point is that the total number of satellites is still pi*2R/N, no more
than can be held in one orbit. The bottleneck is the point where the
orbits cross, and the satellites must be "out of phase" by at least N
miles for it to work, which is what you get with a single orbit as well.
So you haven't directly gained anything by using multiple orbits all
crossing at a single pair of points.
However with a single, packed-full orbit you can't add any more since
you can't cross it anywhere. With this orbit you can easily add an
equatorial orbit at right angles to the polar one. I think the effect
of the polar arrangement I described is that the spiral or figure-8
pattern would appear to rotate equatorially, around the poles, even
though the actual satellites are of course moving north-south. As each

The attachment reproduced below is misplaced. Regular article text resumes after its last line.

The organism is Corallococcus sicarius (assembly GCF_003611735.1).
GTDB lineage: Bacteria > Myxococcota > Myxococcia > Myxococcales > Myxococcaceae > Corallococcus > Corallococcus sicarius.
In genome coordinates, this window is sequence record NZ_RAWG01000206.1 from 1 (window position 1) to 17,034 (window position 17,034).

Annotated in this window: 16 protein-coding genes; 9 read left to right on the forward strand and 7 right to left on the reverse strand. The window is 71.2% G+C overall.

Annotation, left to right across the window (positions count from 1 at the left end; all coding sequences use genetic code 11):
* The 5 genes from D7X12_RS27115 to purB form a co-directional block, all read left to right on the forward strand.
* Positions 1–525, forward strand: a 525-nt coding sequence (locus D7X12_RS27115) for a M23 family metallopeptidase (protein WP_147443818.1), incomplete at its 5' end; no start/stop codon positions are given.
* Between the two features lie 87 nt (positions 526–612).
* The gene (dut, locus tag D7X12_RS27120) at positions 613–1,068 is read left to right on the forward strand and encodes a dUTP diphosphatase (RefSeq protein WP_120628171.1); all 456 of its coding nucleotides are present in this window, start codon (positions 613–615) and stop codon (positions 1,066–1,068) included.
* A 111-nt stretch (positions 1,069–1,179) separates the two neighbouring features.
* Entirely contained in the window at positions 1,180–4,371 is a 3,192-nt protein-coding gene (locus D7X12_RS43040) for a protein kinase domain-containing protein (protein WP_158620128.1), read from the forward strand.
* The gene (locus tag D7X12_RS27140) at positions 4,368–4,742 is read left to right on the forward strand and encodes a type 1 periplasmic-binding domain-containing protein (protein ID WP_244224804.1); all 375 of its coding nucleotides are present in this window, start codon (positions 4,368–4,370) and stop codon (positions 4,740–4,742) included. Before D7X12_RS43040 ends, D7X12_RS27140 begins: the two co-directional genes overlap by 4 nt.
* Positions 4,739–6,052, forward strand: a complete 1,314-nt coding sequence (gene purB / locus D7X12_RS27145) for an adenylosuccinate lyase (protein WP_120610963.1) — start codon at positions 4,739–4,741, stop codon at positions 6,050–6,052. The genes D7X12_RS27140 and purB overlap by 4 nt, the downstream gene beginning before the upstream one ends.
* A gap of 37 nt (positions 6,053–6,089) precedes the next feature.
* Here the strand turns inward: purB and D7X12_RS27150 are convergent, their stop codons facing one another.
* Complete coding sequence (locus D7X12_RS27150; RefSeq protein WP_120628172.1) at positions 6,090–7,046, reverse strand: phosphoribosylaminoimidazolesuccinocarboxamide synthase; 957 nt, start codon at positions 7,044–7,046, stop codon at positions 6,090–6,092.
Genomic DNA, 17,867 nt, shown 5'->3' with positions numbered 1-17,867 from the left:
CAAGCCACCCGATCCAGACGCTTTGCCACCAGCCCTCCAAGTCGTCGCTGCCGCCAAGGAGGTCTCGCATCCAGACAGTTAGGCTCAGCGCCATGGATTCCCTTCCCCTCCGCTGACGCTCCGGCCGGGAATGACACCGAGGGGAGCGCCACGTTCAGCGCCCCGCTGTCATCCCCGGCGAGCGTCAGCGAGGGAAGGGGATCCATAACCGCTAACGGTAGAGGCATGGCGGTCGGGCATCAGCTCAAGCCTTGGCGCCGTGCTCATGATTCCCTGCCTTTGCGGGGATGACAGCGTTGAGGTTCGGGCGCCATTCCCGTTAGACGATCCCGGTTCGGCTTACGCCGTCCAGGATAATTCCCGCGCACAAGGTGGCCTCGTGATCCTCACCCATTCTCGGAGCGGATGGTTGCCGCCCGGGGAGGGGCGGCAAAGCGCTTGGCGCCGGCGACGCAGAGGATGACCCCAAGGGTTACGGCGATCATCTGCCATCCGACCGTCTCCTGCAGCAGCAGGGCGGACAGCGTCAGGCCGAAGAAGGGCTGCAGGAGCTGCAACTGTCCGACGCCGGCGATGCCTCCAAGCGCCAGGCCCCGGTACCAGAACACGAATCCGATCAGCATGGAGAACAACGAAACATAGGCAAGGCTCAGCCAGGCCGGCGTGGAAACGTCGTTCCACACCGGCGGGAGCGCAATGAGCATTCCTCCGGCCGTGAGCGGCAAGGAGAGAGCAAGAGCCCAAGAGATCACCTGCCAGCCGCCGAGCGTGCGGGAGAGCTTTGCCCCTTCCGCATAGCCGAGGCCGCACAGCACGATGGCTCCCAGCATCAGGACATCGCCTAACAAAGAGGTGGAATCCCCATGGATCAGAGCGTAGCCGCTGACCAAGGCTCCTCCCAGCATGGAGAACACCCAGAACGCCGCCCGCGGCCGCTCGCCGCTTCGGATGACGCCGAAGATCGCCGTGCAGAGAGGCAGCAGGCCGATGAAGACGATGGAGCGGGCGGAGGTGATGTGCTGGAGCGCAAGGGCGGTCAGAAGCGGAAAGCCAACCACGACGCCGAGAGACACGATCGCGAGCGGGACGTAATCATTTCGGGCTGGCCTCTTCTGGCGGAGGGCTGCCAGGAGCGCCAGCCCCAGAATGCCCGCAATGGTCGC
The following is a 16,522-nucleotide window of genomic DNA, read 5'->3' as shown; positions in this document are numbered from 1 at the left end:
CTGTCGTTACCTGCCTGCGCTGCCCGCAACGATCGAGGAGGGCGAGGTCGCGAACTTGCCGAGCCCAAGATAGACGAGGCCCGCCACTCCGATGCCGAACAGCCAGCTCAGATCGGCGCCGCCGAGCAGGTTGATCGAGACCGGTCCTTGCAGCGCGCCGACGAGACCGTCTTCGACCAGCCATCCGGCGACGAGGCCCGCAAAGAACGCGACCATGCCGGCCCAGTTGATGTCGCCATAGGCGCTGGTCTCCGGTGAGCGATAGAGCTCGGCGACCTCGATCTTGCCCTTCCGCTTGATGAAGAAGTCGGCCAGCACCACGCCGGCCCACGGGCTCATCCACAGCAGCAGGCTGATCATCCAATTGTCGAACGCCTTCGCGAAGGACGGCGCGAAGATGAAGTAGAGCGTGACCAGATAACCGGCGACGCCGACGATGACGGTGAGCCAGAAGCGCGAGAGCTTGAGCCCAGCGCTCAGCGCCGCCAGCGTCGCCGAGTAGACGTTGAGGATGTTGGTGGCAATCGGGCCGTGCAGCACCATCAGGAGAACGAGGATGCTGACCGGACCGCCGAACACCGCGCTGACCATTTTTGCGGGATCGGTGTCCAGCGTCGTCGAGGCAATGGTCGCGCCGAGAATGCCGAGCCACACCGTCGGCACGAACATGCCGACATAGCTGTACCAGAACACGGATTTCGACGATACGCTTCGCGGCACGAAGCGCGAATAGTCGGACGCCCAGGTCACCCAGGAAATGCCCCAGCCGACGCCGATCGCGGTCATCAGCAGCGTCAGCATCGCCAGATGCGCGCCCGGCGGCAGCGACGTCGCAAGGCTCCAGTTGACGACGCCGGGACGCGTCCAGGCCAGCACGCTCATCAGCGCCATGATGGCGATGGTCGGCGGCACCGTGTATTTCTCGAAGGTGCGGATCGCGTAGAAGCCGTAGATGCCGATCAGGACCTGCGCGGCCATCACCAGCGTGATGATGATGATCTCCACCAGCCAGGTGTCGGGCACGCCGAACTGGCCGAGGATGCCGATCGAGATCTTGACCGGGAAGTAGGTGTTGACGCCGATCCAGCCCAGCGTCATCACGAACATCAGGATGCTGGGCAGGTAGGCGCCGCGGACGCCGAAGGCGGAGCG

new satellite crosses the poles the entire pattern has rotated by the
angle between polar orbits. I think this rotation speed should be the
same as the speed of an equatorial orbit. So you can add at least a
single equatorial orbit and pack it with satellites, leaving a gap where
the polar pattern crosses the equator. This basically gives us pi*4R/N
satellites (not counting the gap).
Then the question is, can you turn the equatorial orbit into the same
pattern as the polar orbits, a bunch of orbits crossing at a single point
on the equator? By itself this won't gain you anything, you can't put
more satellites into multiple orbits that cross at a point than into a
single orbit, as we saw before. But it might leave room for more orbits.
I don't know if it would work.
> I have a hunch that when there are many orbits, it's best to angle
> them such that there are never more than two intersecting. I also have
> a hunch that for each R there is an optimal number of orbits beyond
> which any additional satellite capacity from more orbits would be
> offset by the decrease in the number of satellites each of the orbits
> would have to undergo in order to accomodate the new one. I don't know
> how to evaluate these hunches, but if they are correct, then I can